Monday 15 October 2012

Private Keep Out

I had a brief conversation (on Twitter – don’t do real life anymore, not convincing enough) about this article (non-link-clickers: it’s about a woman who is a homosexual and had all her privacy settings turned on in the Facebook settings; her sexuality was something she didn’t feel she could share with him as he was a fucking bigot. But he was able to see something about her being gay because they had a mutual friend in a group or something) the other night with some journalist. He, rightly, posited that the relationship between Facebook and people’s privacy is flaky at times. In fact it is downright disrespectful at times. If Facebook and people’s privacy were on Jeremy Kyle¹ then Kyle would (smugly and odiously) sneer at Facebook telling it that it had no respect for people’s privacy and needed to stop running about doing whatever it wanted and show some respect (he wouldn’t mind about using the no respect/some respect combo – he’s making a point, not a fucking sonnet) to people’s privacy.

And Kyle would have a point. Facebook does need to show people some respect. Is your but-alarm beeping? Because….

But…people don’t have to use Facebook do they? The Twitter journo guy correctly addressed that as it’s a behemoth, Facebook tends to be central to being included in things and that to opt out might mean someone is ostracising themselves socially/professionally. Well…yeah…but that’s kind of like how <<insert something that is like saying ‘this is how the nazis came to power’ but NOT a tired and lazy extreme reference to an extreme in order to make a point>>.

My point was that the real thing that was wrong here was the fact that the woman’s dad was a fucking small-minded, homophobic shit. Yes, it’s balderdash that the Facebook privacy settings are privy to being side-stepped by quirks, but this is not a secret (unironically). Facebook is a bit like life really, sometimes secrets will fall out where they are not wanted. It’s the hatred/bigotry that is wrong – not that the social network is innocent.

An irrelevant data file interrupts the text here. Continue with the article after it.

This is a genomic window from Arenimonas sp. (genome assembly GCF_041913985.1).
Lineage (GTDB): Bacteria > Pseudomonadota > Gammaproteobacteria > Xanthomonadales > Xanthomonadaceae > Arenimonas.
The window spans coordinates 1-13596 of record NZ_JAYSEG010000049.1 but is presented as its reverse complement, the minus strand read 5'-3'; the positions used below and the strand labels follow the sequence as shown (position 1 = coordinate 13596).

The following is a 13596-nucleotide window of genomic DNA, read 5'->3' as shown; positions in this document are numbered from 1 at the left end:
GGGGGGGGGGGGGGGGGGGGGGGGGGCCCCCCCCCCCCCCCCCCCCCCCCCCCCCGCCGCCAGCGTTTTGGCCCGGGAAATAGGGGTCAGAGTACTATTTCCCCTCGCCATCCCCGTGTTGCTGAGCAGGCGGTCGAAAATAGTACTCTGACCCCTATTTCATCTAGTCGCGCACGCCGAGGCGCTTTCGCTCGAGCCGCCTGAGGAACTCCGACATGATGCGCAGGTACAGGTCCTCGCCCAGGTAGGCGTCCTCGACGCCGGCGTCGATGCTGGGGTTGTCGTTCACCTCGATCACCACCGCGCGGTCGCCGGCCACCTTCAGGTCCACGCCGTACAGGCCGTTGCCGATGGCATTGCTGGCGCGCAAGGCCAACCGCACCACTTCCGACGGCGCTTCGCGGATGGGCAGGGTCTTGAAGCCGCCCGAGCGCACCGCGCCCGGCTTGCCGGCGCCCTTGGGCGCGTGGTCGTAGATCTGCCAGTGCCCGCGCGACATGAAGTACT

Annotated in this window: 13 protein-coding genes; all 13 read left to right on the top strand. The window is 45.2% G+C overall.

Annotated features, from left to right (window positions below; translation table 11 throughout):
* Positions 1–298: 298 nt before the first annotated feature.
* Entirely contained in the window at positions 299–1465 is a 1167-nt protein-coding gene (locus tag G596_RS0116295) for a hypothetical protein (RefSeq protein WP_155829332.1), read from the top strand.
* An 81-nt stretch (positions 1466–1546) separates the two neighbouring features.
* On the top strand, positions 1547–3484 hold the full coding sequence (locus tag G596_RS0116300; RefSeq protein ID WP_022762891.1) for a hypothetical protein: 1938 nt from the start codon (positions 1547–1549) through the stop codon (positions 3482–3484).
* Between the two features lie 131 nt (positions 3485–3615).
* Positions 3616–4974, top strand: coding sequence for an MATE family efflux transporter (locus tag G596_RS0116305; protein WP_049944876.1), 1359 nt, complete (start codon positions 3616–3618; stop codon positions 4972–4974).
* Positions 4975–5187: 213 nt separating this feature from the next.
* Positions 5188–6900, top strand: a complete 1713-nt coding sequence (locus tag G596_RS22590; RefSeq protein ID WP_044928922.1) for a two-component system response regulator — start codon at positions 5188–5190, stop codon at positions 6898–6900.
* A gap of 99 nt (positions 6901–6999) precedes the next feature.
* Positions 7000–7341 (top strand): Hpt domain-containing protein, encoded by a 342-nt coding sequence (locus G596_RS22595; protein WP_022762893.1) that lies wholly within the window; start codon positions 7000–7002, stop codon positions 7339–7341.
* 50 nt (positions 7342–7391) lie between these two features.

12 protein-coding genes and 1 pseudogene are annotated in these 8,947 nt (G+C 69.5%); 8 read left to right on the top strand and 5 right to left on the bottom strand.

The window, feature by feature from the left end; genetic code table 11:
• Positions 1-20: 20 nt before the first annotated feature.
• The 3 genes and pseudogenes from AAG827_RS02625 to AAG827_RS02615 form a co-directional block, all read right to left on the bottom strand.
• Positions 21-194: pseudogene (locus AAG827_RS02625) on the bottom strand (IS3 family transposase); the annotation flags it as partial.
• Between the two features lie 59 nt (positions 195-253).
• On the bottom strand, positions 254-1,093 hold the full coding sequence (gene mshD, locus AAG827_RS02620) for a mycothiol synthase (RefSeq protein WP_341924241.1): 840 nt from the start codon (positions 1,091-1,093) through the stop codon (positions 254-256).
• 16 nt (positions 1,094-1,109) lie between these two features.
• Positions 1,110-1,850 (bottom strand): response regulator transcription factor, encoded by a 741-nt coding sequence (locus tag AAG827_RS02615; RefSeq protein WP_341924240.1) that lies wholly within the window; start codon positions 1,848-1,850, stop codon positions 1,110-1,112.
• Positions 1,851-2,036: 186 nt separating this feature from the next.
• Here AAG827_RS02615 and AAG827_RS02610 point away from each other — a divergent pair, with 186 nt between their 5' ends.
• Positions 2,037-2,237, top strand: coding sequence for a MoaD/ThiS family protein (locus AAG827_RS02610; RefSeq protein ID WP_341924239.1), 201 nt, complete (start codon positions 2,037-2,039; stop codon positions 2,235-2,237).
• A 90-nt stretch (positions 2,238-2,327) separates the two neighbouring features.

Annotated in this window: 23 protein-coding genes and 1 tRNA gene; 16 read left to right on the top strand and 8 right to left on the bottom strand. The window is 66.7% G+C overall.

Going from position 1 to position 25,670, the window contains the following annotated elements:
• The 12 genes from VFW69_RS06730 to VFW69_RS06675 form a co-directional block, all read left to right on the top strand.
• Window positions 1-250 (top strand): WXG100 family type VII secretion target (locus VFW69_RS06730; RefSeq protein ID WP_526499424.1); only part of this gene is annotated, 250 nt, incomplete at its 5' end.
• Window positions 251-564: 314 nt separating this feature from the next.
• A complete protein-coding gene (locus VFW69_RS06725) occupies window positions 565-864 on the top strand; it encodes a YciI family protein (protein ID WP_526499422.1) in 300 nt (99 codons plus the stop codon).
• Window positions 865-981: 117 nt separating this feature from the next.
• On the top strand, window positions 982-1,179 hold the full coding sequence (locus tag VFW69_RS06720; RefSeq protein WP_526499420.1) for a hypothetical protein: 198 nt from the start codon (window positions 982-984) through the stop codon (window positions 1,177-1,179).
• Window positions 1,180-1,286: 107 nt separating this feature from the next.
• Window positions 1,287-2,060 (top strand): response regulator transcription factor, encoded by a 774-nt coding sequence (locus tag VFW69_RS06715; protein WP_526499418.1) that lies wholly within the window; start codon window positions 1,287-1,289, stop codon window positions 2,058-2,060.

¹I’m sorry for going here. I really hate Kyle and his show but it’s an easy shorthand for the whole judgemental chat show format – and when you’re trying to pitch the concept of a massive online social network having a physical relationship with the concept of privacy, well it’s best not to linger too long on this part of the metaphor.

THAT Meryl

I found this going through a box of tat in the spare room. It does show the importance of punctuation. I read it repeatedly as “THAT Philip Bridgehouse” like the League of Gentlemen Charity Shop women said “that Meryl.

It should, of course, read: After the break Jamie Shaw netted and, after that, Philip Bridgehouse scored with a great 40-yard shot.

In fact, it should probably read: After the break Jamie Shaw netted. Subsequently Philip Bridgehouse redefined great when he scored with a 40-yard shot that will echo through the ages.

NB. I did NOT put this in just to show that I was scoring great (not my word) goals, scoring from 40-yards as an 11-year-old. What kind of sad, pathetic loser would brag about the accomplishments of his 11-year-old self? It would only serve to highlight the lack of accomplishment thereafter. I would wager that the writer of this article had as much skill in judging distance as he/she did at punctuation and writing. FORTY yards? For those of you who aren’t so great at judging distances, here is a way of picturing 40 yards: imagine 80 yards, now halve that distance and you have forty yards.

That not help? Well when you see someone score from a little bit outside the area in proper football and people describe it as long range – this would have been twice that distance away. I have always had quite a good shot but I don’t think it was 40 yards out.

You can’t really make it out on the picture below but there is a mention of someone scoring after a run. Yes, a 40-yard run. I think it is safe to say the man/gerbil with a pencil in its mouth/woman that wrote this didn’t really know what 40 yards meant. And I don’t mean they didn’t have a comprehension of how far 40 yards is, I mean I think they probably just thought 40 yards was a phrase that meant ‘any distance’. They also could do with knowing words other than before and after to differentiate between things all happening at once. I don’t think I am asking for too much – this was in a newspaper. A local newspaper, yes.

It was a great goal, though. 50 yards out or more. (I have no recollection of it whatsoever.)

THAT Philip Bridgehouse

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